December 7, 2005
The holiday season is here, and for many people, along with all the gifts and shopping come high expectations. If you're not careful, those expectations can invite a spell of depression.
When you think of the holiday season words that normally come to mind are fun, peaceful, and happy, but a lot of people say it can also be a very taxing time.
"It definitely can be stressful, especially if you have a large family and you're trying to balance everybody's interests and happiness," said Resident Catherine Albano.
"The holidays can be stressful because there is pressure put on people to actually buy gifts, and buy expensive gifts," said Carolyn Politis.
Australia native Carolyn Politis, is in town visiting relatives for the holidays. Over the course of her stay in America she says she was surprised to see the emphasis placed on holiday gifts and shopping.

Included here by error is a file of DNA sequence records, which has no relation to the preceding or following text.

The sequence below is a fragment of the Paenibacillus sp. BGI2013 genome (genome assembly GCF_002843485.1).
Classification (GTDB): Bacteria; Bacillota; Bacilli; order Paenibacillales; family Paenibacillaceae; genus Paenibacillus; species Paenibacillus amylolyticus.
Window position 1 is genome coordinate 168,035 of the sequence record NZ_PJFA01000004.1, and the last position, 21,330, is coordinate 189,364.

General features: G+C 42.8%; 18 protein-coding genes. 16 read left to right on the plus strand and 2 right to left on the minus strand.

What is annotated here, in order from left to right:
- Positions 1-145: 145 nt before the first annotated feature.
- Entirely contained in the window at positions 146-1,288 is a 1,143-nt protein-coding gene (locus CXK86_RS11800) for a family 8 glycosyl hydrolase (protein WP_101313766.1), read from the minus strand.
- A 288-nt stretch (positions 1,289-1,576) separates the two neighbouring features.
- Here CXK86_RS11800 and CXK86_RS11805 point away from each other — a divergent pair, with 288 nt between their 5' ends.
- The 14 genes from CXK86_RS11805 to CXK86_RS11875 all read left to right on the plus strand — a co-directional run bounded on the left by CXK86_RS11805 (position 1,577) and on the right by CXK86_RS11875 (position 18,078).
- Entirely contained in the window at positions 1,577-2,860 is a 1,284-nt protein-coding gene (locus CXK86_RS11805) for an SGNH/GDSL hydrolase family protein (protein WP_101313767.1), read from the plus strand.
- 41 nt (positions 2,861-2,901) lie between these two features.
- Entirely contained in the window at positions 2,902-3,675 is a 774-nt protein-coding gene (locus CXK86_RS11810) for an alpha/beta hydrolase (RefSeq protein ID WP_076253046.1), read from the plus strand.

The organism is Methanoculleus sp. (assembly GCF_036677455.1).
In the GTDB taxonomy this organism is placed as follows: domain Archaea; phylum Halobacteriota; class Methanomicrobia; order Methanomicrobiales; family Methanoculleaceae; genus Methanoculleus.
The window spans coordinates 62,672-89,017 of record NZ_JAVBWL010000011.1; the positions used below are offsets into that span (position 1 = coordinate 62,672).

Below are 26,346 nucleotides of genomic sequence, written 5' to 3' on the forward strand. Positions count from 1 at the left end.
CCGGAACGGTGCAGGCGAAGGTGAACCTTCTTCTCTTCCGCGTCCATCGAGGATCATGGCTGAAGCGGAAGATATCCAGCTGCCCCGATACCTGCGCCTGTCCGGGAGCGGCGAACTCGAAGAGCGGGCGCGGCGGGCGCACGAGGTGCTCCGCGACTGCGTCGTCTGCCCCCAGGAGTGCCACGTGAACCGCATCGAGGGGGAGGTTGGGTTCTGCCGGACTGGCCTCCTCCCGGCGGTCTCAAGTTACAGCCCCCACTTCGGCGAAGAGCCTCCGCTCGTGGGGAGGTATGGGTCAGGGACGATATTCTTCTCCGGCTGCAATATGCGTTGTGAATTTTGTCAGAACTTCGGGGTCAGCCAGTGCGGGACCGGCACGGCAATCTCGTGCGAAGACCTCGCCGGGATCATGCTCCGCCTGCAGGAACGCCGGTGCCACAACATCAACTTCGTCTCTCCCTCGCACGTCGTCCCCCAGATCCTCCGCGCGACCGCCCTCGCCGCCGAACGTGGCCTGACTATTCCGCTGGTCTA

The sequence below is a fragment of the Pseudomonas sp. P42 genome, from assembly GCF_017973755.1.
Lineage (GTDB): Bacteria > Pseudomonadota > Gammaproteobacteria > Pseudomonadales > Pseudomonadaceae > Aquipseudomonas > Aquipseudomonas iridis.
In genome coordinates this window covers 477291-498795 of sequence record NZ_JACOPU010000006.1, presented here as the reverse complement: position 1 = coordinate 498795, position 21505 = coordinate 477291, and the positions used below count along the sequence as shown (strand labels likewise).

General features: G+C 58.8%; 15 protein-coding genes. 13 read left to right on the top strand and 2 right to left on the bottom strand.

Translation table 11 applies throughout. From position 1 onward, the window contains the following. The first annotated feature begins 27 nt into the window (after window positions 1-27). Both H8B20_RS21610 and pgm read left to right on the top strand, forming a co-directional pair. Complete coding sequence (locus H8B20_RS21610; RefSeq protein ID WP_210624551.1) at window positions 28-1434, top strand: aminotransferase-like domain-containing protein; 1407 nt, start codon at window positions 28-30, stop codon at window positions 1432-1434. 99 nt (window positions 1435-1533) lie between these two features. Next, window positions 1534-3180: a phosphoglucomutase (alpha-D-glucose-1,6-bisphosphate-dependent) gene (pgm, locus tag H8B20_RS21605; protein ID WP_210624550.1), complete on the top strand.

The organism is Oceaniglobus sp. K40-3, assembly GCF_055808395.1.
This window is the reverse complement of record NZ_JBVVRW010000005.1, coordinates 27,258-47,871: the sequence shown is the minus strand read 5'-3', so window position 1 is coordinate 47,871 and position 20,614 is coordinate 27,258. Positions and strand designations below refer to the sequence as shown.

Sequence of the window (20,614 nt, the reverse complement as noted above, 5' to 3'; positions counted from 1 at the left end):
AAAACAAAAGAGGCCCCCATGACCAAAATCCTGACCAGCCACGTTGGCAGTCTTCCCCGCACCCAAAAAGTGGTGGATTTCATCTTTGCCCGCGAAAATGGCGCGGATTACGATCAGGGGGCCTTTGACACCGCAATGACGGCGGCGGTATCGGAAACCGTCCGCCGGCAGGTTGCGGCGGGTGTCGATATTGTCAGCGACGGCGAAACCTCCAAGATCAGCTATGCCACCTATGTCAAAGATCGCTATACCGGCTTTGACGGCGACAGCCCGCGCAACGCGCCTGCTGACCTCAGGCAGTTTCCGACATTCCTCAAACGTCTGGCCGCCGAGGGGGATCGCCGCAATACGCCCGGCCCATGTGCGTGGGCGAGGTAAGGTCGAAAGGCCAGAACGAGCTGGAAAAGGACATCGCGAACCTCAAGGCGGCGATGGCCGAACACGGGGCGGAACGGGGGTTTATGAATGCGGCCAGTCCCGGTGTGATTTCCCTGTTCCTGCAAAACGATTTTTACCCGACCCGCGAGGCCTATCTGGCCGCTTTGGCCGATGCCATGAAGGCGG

"It's much more commercial here," she explained. "[Especially] the emphasis on sales and people getting up at four a.m. to go to the sales."
"The commercialism of the holidays has set, often an almost impossible to meet template about how things are supposed to be around the holidays," said Dr. John Shemo, the Medical Director of the Psychiatric Alliance of the Blue Ridge.
Dr. Shemo believes those expectations are often the cause of frustration or even depression during the holidays.
"If people aren't able to meet this often artificial template of everything being perfect it leaves them feeling very deficient."
Dr. Shemo adds that can be avoided by setting and even simplifying expectations of yourself and others during the holiday season.
If you've noticed yourself experiencing spells of depression every year around the same time, and you don't think it is related to the holiday season, it could be what is called Season Affective Disorder.